I came to my senses and noticed a commotion of birds by marker #9, the sound was at #10.  I walked over instinctively and saw cardinals, an orange crowned warbler, two kinglets and then something caught my eye behind this bush at the top of the river bank, a small dark bird, not unlike an orange crowned, but darker, yellower on the bottom.  I was transfixed and then it moved its head and showed me its crown...THE GOLDEN CROWNED WARBLER!!!!!!!!!!!!!  I was stunned, then I shook myself and brought up the camera.  It was so close I had to adjust my focus.  I tried to find it, then I put the camera down, poof it was gone.  I should of just then dived into the thick crap and down the river bank but I hoped it would forage back my way.....My hope was in vain.  I called the other birders and they arrived with a larger crew, and we looked and no warbler....but I had it, no picture but I had seen the bird and I had sen it's clear fieldmarks clearly although briefly.
later the crew came over to see if the tanager they had photographed was THE tanager.  It didn't look right.  Then I saw they were looking in a tree.  I saw a tanager and I shot a photo.

That was NOT the flame-colored tanager.  It was a very ratty looking summer tanager, no wingbars, blah color and it shouldn't be here either.  Some said they seen another tanager.  I'm not sure anyone believed me about this birds ID, IDK, this was the only bird I saw and to be honest, I was happy, I needed a summer tanager, bird #357.  Maybe there was a second bird....but I could only comment on what I saw and the photo I saw didn't look like this bird but it didn't look like the flamer either but it was an odd angle I didn't have a comparison shot of, maybe there are 3 tanagers?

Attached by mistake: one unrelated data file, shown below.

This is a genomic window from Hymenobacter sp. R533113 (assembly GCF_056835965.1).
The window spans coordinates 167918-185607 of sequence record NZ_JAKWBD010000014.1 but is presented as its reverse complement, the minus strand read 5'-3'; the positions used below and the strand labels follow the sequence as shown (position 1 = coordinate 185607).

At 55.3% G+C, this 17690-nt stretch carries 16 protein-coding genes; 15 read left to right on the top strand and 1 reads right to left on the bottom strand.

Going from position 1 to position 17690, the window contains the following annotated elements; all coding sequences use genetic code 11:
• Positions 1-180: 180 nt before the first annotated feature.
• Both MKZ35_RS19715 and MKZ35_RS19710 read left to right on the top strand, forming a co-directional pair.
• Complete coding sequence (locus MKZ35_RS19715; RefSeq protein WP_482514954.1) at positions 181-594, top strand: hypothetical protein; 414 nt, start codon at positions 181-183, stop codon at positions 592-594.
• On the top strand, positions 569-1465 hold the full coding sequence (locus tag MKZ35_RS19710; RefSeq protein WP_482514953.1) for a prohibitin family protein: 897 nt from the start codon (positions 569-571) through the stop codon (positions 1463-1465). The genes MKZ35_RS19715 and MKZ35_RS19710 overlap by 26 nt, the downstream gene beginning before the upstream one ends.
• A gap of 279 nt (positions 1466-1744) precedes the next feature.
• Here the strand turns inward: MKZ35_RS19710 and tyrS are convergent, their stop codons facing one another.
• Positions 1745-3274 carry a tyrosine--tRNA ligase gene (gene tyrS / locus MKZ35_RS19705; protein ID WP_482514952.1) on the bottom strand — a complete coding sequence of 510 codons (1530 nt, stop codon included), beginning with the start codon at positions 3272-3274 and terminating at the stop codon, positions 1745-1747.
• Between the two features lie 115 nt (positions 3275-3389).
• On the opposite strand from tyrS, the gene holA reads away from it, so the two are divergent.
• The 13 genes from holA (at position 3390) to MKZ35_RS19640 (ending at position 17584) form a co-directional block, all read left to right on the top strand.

I chatted with a couple of friendly Houston birders, apologizing for the tanager issues, but it wasn't really any fault of mine, like I said, I was happy with the ratty tanager.  I planned on packing it in and was heading to coast for a plover run, it seemed to not make sense to not give it another try, I was only an hour from the beach.

Goose Island State Park, Texas, January 20th, 2016
On my way south....I saw yet another sign...this on the side of a truck, I copied down his web address and this is his logo but it is the same as the sign, I'd research later.

I drove into the Goose Island State park turn off and realized why I can never remember the name of this place correctly.  My prothonotory warbler spot in La Crosse WI is called Goose Island and so I want to call this place Gray Island, but it is not named that ...and as I was reminded, the whooper spot is not in the park.  To be honest, I had never found the park.  Jim and I looked but couldn't find, this time I followed the signs.  It was so easy.